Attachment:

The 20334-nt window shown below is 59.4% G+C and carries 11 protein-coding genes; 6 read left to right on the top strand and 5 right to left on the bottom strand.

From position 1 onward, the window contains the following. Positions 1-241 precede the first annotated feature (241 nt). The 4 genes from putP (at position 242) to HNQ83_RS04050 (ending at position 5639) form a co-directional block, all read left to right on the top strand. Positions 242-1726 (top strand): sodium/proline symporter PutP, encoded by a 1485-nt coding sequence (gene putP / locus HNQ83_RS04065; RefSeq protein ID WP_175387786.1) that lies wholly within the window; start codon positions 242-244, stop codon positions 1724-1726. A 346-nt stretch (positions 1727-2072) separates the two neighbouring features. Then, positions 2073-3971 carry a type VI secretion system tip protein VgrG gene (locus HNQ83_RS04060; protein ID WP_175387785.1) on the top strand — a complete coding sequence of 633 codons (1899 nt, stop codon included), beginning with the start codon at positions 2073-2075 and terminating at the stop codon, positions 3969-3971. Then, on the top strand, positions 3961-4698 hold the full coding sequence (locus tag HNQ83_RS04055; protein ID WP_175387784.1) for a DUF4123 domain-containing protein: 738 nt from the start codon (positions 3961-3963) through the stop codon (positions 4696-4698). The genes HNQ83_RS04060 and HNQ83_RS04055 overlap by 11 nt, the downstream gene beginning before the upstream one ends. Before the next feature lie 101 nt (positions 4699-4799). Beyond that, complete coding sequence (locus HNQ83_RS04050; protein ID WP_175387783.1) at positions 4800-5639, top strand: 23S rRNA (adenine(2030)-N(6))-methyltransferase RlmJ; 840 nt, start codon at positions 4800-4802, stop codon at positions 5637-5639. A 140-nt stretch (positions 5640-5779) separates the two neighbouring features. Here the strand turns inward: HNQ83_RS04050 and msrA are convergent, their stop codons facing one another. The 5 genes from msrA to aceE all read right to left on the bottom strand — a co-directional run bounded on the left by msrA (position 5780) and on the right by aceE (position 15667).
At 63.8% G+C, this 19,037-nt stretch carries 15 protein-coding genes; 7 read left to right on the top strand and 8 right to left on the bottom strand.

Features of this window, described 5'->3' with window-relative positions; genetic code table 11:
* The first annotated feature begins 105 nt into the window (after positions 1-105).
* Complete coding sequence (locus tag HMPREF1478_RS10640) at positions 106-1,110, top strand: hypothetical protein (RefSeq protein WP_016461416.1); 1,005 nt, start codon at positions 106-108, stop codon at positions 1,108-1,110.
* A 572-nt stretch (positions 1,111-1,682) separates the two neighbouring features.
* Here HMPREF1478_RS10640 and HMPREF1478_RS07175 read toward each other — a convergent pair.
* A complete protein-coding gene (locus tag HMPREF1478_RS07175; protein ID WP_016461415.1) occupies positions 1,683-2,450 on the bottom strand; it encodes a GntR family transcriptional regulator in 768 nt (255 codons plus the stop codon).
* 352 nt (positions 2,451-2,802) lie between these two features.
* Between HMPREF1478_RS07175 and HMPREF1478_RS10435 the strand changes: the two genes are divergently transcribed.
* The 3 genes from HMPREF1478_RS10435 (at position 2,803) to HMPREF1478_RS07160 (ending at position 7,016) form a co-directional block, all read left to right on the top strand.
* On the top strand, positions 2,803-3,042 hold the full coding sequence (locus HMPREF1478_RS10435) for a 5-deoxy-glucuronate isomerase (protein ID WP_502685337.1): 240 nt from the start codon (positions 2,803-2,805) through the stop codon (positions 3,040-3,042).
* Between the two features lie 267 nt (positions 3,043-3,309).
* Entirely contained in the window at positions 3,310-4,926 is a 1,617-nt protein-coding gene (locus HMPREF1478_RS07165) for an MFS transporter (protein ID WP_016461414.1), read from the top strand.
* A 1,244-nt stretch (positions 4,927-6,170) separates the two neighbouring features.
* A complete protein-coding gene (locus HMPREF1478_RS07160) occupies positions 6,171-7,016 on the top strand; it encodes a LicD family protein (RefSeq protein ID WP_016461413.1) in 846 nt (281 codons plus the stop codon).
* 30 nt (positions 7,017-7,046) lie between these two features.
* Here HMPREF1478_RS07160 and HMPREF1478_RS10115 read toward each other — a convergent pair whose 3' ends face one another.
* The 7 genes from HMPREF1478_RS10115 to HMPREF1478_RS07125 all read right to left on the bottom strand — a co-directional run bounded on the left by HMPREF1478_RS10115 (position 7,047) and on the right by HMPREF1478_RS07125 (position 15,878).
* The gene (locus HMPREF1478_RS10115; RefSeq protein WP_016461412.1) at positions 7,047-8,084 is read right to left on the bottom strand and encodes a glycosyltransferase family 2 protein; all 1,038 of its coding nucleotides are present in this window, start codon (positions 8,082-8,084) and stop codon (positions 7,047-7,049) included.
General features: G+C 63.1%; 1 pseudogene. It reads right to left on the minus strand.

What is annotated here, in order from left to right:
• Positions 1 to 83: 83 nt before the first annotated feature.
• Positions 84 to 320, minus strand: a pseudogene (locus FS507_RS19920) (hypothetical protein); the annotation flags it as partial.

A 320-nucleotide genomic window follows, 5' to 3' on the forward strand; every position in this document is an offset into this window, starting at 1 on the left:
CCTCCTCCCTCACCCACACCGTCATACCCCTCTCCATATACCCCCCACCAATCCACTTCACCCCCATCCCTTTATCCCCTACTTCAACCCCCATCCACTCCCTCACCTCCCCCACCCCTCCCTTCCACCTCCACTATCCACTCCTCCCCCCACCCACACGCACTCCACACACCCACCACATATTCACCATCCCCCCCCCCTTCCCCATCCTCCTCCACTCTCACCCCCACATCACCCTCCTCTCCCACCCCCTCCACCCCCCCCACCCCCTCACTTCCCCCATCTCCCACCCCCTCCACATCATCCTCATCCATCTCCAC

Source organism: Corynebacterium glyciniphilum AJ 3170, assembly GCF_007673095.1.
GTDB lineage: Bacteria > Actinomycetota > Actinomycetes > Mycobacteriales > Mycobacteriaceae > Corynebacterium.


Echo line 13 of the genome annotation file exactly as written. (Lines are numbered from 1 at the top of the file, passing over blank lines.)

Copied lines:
* On the top strand, positions 2,803-3,042 hold the full coding sequence (locus HMPREF1478_RS10435) for a 5-deoxy-glucuronate isomerase (protein ID WP_502685337.1): 240 nt from the start codon (positions 2,803-2,805) through the stop codon (positions 3,040-3,042).